While cycling might be considered an attribute of hipsters in the West, in Russia, where it’s cold most of the year, biking was primarily a rural form of summertime entertainment and exercise for many years. Only in recent decades are bikes gaining popularity and becoming an everyday form of transport, while the number of bike paths continues to grow.
A monument to the bicycle inventor, Yefim Artamonov, Yekaterinburg.Pavel Lisitsyn/RIA Novosti
There is a legend (or maybe it is real) that a Russian serf from Nizhny Tagil made the first bike and was sent by his master to St. Petersburg to surprise the tsar. To get there, he also completed the first bike race, which spanned 1600 kilometers. It is surprising that this man managed to do this race, as the construction of the bike was very uncomfortable – the seat was placed right above the wheel. Nonetheless, Emperor Alexander I was very impressed and granted the man freedom from serfdom.
Nicholas II cyclingRussian Ministry of Culture
Members of the Romanov family were true fans of cycling. Alexander II used to bike at the Tsarskoye Selo residence near St. Petersburg. Meanwhile, his children shocked the guards when they rode through halls of the tsar’s palace after receiving their first bikes in the winter when they were unable to try them outside. Alexander’s II grandson Nicholas II was probably the most famous Romanov cyclist.
Leo Tolstoy and his wife Sofya Andreyevna in 1890s.Getty Images
Leo Tolstoy was famous for his love of sports. His hobbies included taking long walks, doing gymnastics, swimming, horseback riding and jogging. So, it is not surprising that he was one of the first and, certainly one of the most well-known, Russian cyclists. In 1895, the Moscow Cyclist Society honored the writer with a truly lavish gift – a Rover bicycle. So, at the age of 67, he learned to ride a bike and taught his children as well.
Konstantin Tsiolkovsky in Kaluga.RIA Novosti
Another Russian, the genius, scientist, engineer and space-research pioneer Konstantin Tsiolkovsky also started riding a bike later in his life. The people in Tsiolkovsky’s hometown of Kaluga (200 kilometers southwest of Moscow) considered him to be a mad old man as they watched him quickly ride across the city towards his wooden house on the outskirts of town. Today, in the center of Kaluga there is a monument to Tsiolkovsky, who is depicted standing next to his bike and looking out at the sky.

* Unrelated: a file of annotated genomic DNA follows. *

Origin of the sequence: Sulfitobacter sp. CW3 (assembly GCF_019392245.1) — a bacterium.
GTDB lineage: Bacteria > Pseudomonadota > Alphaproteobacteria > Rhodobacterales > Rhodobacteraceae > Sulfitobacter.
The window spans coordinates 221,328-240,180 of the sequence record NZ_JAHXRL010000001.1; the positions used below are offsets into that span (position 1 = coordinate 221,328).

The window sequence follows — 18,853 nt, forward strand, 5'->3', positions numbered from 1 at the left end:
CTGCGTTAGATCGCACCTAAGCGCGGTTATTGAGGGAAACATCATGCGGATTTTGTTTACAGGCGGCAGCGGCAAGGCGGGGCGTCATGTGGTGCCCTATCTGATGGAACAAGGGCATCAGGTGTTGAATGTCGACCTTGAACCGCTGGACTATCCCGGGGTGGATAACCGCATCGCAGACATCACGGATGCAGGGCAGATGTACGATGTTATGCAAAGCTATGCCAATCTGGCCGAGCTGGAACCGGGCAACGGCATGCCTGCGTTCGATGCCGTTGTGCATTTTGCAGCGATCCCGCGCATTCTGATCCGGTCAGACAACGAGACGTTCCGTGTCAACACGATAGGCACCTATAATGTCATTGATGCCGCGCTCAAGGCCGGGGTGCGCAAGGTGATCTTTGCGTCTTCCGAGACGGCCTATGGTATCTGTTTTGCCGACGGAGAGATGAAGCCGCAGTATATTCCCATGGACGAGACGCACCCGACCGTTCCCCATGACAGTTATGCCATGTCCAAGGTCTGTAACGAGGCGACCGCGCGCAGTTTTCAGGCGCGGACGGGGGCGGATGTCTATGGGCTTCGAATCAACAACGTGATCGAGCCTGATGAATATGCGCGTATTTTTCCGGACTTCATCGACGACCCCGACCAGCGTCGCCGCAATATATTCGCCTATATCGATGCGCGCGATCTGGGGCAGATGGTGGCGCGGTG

Vladimir ShukhovArchive Photo
As the creator of the famous Shukhov Tower and dozens of other metallic constructions, Vladimir Shukhov was not only an innovative architect and engineer but also a cheerful man interested in opera, theater, chess and cycling. There is a story about how once the boss of the construction company where Shukhov worked, Alexander Bari, entered the Manege in Moscow to find a bicycle race taking place. People were gathered, screaming “Go, ginger, go!” and he watched the red-haired man win the race. When he looked around, Bari saw that the champion was, in fact, his most talented employee – Shukhov.
Medvedev and Putin cycling during an informal meeting at the Gorki residenceDmitry Astakhov/RIA Novosti
Russia’s president and prime minister like skiing and going to the gym much more than cycling. But still, they once made a spectacular public appearance during an informal meeting at Medvedev’s residence at Gorki 9 – and look how happy they are riding their bikes.
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